Immigration activists seem split on whether deported Cubans will face persecution from Havana.
Immigration officials in Florida recently deported over 120 Cubans on a single flight.
Taking off Friday on an Immigration and Customs Enforcement charter flight from New Orleans to Havana, the round-up is among the “largest” mass-repatriation operations against Cuban nationals to date. And, according to the Miami-Herald, there are many more in the works.
It’s all part of a years-long initiative by the Trump administration to take on illegal immigration, no matter the costs to those affected. Ironically—for a president as obsessed with undoing the legacy of his predecessor as Trump—Washington only has the power to send Cubans back home because of an Obama-era agreement.
“The government is trying to deport as many people as they can regardless of their legal claims,” said Miami immigration attorney Randy McGrorty, who serves as executive director of Catholic Legal Services.
McGrorty, adds the Herald¸ represents a Cuban national who was supposed to be on the charter back to Havana. But the discovery of a last-minute paperwork glitch gave the man his freedom.
“South Florida,” Andrews said, “should be up in arms.”
The Herald says it’s unclear now exactly which demographic is being deported: Cubans who have been living in the United States for decades, or recent arrivals. One way or another, immigration officials say they’re confident deportees won’t face significant persecution upon successful repatriation.
Cuba is, in fact, legally required to accept citizens deported from the United States. The migration accord signed between the Obama administration and Havana mandates that, “The United States of America shall return to the Republic of Cuba, and the Republic of Cuba shall receive back all Cuban nationals who […] are found by the competent authorities of the United States to have tried to irregularly enter or remain in that country in violation of United States law.”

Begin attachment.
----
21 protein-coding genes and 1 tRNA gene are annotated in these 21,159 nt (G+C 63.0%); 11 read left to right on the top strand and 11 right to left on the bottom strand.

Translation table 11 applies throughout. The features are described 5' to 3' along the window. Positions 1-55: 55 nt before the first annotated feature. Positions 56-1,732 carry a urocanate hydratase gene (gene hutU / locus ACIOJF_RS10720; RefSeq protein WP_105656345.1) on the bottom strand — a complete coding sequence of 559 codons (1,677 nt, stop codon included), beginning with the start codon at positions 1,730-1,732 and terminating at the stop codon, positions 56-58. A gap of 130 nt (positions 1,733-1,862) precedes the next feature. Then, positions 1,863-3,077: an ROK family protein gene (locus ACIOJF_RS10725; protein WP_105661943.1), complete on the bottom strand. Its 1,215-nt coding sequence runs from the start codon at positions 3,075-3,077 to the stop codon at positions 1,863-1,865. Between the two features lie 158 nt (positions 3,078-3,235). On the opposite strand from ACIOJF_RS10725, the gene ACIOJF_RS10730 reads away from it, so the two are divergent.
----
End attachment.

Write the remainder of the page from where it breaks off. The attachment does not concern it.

That deal, says The Miami Herald, ends the long-standing practice of allowing undocumented Cuban migrants who manage to make their way into the United States a chance to remain and gain legal status.
Because of the rocky history between the U.S. and Cuba, long allied with the Soviet Union, ICE is touting the deportations as significant not only in size but political scope, too.
“With the charter flight’s high number of removals, [ICE Miami] contributed ten special response team operators to ensure adequate mission security onboard the flight,” ICE said in a statement. “The large removal charter is made all the more significant given Cuba’s longstanding status with respect to accepting the return of Cuban nationals ordered removed from the United States and abiding by key provisions of the U.S.-Cuba Joint Statement. Cuba has a long history of being deemed an uncooperative country.”
McGrorty and other Miami-area immigration attorneys say the policy shift is a cause for concern, given that Cuba’s Communist regime hasn’t liberalized.
“Let’s see what happens to them upon arrival,” McGrorty said. “Are they going to have access to employment, a place to live? Are they going to have benefits that the other Cubans have? Are they going to face persecution?”
Attorney Juliana Lamardo told the Herald that, historically, Cuba has been reluctant to accept its deported citizens—in part because many were politically dissident, and in part because Havana feared an influx of since-aged migrants could strain its healthcare system past capacity.
“But that has all changed—everything has changed,” Lamardo said. “Cuba is welcoming these people with open arms. Before, there used to be what we called a ‘secret blacklist,’ where maybe two or three Cubans were deported, and nobody found out. But now? Now we’re talking entire airplanes. Something has changed the mind of the Cuban government, we just don’t know exactly what.”